• Durability – Average (3/5): From a durability aspect, the three-layer Bersherken material was completely enclosed, with no option to remove the synthetic Sherpa fleece liner for a lighter jacket shell. This meant that there was less potential for frayed material or threading despite the thickness of the overall jacket making it a complete system. It was noted that the front pocket zippers are slimmer and smaller, and gave the pockets themselves a lower profile but frail feel. It can be concluded then that unless care is taken when moving the shuttle, it or the zipper line could easily snag, or possibly tear if forced too hard (although none was experienced in field wear). In contrast, the Gunvent zippers were of average size and more robust with double-line reinforcement stitching that reflected its intended hard range use. Otherwise all stitch lines were clean and straight with only one line on the thumb port having a missed stitch while the material edges were clean and properly tapered.
  • Functionality – Good (4/5): First and foremost, as a temperate and mid-level cold weather jacket, the Bersherken functioned exactly as intended, keeping the upper torso warm despite dynamic temperatures. Light rain did bead and roll off, although it is likely that under heavy or persistent rain the material of the Bersherken (like most fabrics) would become saturated. This was of benefit on cold range mornings in the ongoing fall. It should be noted the Bersherken did not include Viktos’ Attackposture design and its included flexibility as in other apparel, but still had adequate articulation/material in the shoulders and elbows. The reinforced Cordura paneling did a good job at adding protection and durability to the material, and helped when leaning forearms against shooting platforms, the ground, or vegetation. The synthetic fleece-lined hood was not removable, nor did have a function to stow away, so when not in use it simply lay across the back shoulders and did bellow in the wind to a minor degree. Some recommendations for Viktos in future designs would be to have the hood removable or to be stowed/rolled-up into the collar. Elsewhere the combat-style pockets were a bit of a tight reach under a plate carrier to get bulkier items, such as a lens case or cell phone, into—but smaller items were easier. One last notable function of the Bersherken for discussion was the Gunvent zippers that allowed the user to adjust for wear of range belts with holster and mag pouches under the jacket. This made the Bersherken on the range adaptable, and allowed the wearer to remain comfortable while retaining easy access to an OWB sidearm without a great deal of bunched material. As with the Gunfighter Flannel, continual light friction of the hands passing over the bottom of the Gunvent while walking (zipped closed), caused the bottom of the zipper to open slightly (resolved simply by closing it again). Again, this is a common problem with other fleece and light jackets that have a similar side access opening, and one resolved by having a covering material (secured via snap button) over the bottom of the zipper to secure it as well as reinforce the closure. Viktos may want to consider that as an improvement in its next Gunvent design.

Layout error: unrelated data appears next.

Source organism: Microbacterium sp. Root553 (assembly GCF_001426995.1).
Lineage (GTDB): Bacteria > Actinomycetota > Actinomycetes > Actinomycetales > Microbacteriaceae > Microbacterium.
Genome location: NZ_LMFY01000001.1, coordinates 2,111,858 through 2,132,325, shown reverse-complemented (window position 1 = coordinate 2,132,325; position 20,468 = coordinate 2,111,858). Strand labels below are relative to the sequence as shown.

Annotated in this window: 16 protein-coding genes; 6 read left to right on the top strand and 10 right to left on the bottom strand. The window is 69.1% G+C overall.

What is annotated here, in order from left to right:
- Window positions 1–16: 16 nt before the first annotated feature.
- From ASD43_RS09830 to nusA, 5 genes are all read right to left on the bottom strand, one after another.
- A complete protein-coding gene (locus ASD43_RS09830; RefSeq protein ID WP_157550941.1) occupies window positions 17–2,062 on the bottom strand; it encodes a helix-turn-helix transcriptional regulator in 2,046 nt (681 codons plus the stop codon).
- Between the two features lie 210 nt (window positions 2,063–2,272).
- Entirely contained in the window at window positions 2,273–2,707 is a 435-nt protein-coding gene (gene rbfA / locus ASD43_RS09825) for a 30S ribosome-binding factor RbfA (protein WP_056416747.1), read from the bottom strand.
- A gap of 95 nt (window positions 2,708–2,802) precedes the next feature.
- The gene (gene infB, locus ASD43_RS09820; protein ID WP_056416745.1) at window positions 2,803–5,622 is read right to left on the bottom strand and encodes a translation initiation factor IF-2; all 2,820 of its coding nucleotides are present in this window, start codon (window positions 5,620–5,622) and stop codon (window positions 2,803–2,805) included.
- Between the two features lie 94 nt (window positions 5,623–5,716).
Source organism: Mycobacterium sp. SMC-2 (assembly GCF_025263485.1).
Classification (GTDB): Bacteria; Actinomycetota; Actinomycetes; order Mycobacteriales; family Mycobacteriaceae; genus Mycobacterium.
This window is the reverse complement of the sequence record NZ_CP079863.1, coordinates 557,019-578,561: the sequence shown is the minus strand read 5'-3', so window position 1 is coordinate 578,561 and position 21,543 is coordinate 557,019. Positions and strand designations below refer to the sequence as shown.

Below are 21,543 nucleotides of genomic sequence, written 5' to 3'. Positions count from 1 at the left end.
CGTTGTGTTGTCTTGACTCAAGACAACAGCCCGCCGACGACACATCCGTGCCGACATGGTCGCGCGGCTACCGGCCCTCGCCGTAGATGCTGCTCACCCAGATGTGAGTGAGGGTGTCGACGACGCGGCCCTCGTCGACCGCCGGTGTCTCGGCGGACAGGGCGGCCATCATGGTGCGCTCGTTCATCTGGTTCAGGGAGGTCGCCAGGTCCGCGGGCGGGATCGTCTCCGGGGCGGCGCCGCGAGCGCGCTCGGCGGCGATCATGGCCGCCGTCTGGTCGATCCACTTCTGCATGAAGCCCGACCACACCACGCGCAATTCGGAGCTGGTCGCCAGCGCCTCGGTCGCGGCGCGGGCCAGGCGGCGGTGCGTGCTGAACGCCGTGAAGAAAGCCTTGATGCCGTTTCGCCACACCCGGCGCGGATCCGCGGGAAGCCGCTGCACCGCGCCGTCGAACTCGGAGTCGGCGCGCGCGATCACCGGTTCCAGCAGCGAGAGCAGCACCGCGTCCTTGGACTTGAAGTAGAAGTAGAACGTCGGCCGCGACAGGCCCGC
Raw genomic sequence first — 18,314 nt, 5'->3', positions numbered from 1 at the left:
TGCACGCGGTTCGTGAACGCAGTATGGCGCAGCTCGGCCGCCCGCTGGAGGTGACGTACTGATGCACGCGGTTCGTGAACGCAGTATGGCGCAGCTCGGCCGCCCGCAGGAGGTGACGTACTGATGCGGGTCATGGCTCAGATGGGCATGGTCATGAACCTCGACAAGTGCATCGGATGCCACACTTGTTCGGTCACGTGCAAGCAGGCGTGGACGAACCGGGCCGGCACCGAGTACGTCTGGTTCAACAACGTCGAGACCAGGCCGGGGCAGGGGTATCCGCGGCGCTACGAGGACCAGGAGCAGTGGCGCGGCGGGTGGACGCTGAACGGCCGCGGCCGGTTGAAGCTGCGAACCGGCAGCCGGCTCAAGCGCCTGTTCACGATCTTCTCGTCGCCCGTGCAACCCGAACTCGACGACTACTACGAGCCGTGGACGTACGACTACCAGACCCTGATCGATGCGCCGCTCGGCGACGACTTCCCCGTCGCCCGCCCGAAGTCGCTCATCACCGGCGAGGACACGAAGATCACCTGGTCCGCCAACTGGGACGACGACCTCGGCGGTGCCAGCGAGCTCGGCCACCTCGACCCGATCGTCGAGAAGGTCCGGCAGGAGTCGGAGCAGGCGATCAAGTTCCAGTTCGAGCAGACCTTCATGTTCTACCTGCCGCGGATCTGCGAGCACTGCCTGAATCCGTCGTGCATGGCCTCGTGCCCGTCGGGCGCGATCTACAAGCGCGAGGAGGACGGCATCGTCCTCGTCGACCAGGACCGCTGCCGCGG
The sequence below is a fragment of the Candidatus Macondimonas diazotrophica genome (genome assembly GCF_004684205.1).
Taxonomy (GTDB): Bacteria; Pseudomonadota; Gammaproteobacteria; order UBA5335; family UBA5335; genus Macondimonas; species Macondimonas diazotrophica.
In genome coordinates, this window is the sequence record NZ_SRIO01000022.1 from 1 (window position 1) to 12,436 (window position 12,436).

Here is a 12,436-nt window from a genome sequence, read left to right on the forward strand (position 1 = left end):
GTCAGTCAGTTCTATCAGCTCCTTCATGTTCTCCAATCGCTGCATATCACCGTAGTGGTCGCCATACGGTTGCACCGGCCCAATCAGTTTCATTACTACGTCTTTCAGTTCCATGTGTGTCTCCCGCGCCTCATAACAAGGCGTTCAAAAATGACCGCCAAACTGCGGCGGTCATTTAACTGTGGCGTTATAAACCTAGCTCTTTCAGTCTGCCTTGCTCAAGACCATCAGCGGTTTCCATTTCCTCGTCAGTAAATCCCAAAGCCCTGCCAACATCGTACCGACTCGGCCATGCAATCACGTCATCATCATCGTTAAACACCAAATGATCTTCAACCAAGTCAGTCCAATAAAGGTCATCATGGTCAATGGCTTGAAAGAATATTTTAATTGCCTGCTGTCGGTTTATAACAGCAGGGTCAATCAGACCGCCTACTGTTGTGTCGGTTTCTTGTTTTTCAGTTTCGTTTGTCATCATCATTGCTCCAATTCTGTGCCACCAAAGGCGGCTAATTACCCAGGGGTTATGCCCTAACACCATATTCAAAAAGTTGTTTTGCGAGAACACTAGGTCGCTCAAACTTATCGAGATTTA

• Weight – Average (3/5): The weight of outerwear varies wildly, often attributed to a combination of materials, layers, design and hardware. The Bersherken Jacket weighed in at just 1.12 pounds which, given its multiple layers and lining, resulted in a very comfortable and light weight borne on the torso. This was of appropriate (or average) weight in comparison to the alternative jackets detailed above; the Ranger Jacket (1 pound) or Tracer Jacket (1 pound) by Triple Aught Design, the Hooded Twill Concealed Carry Jacket (1.5 pounds) by Nine Line Apparel, or the Atom LT Hoodie (13.2 ounces) by Arc’Teryx Leaf.

Overall Rating – Above Average (18/25)

Product Link:

I am reviewing this product as a courtesy to the manufacturer and via STL Shooting Enthusiasts, so that I can evaluate it and provide my honest feedback. I am not bound by any written, verbal, or implied contract to give positive reviews. All views are my own, and based off my personal experience with the product.

The views and opinions expressed on this website are solely those of the author. The views and opinions do not necessarily represent those of the administrative staff, and/or any/all contributors to this site.